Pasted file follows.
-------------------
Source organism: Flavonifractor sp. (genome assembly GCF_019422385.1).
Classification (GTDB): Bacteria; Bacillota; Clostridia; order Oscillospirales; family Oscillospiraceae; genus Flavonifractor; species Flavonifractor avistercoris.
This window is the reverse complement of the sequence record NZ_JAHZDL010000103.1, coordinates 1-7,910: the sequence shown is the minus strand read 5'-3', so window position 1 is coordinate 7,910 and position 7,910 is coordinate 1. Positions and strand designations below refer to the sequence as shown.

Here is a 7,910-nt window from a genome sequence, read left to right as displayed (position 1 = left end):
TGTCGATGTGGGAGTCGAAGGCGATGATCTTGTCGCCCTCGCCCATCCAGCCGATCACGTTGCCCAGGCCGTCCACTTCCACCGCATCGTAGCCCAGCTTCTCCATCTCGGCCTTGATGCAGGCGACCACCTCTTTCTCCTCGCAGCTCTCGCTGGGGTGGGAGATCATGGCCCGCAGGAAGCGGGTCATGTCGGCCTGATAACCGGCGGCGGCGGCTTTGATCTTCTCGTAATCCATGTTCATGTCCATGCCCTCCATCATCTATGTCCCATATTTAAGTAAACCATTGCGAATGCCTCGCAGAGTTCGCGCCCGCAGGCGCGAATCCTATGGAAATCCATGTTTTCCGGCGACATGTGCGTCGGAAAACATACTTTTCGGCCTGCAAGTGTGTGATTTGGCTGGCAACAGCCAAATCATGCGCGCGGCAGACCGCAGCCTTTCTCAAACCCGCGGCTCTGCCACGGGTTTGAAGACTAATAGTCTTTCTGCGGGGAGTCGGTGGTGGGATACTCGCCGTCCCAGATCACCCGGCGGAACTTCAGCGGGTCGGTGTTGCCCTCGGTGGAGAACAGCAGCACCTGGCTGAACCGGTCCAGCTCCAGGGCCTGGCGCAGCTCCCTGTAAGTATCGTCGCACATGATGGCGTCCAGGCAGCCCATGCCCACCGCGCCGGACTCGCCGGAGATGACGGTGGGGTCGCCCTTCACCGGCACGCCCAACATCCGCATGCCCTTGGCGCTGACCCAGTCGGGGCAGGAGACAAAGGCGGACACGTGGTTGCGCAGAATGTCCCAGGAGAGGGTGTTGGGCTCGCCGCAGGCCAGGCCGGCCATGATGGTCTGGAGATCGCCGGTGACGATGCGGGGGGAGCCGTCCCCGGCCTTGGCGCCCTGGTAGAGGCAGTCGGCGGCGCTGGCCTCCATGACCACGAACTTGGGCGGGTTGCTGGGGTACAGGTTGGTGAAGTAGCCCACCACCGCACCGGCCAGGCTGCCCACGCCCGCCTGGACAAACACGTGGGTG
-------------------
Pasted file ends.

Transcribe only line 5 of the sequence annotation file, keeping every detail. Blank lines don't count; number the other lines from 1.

TGTCGATGTGGGAGTCGAAGGCGATGATCTTGTCGCCCTCGCCCATCCAGCCGATCACGTTGCCCAGGCCGTCCACTTCCACCGCATCGTAGCCCAGCTTCTCCATCTCGGCCTTGATGCAGGCGACCACCTCTTTCTCCTCGCAGCTCTCGCTGGGGTGGGAGATCATGGCCCGCAGGAAGCGGGTCATGTCGGCCTGATAACCGGCGGCGGCGGCTTTGATCTTCTCGTAATCCATGTTCATGTCCATGCCCTCCATCATCTATGTCCCATATTTAAGTAAACCATTGCGAATGCCTCGCAGAGTTCGCGCCCGCAGGCGCGAATCCTATGGAAATCCATGTTTTCCGGCGACATGTGCGTCGGAAAACATACTTTTCGGCCTGCAAGTGTGTGATTTGGCTGGCAACAGCCAAATCATGCGCGCGGCAGACCGCAGCCTTTCTCAAACCCGCGGCTCTGCCACGGGTTTGAAGACTAATAGTCTTTCTGCGGGGAGTCGGTGGTGGGATACTCGCCGTCCCAGATCACCCGGCGGAACTTCAGCGGGTCGGTGTTGCCCTCGGTGGAGAACAGCAGCACCTGGCTGAACCGGTCCAGCTCCAGGGCCTGGCGCAGCTCCCTGTAAGTATCGTCGCACATGATGGCGTCCAGGCAGCCCATGCCCACCGCGCCGGACTCGCCGGAGATGACGGTGGGGTCGCCCTTCACCGGCACGCCCAACATCCGCATGCCCTTGGCGCTGACCCAGTCGGGGCAGGAGACAAAGGCGGACACGTGGTTGCGCAGAATGTCCCAGGAGAGGGTGTTGGGCTCGCCGCAGGCCAGGCCGGCCATGATGGTCTGGAGATCGCCGGTGACGATGCGGGGGGAGCCGTCCCCGGCCTTGGCGCCCTGGTAGAGGCAGTCGGCGGCGCTGGCCTCCATGACCACGAACTTGGGCGGGTTGCTGGGGTACAGGTTGGTGAAGTAGCCCACCACCGCACCGGCCAGGCTGCCCACGCCCGCCTGGACAAACACGTGGGTG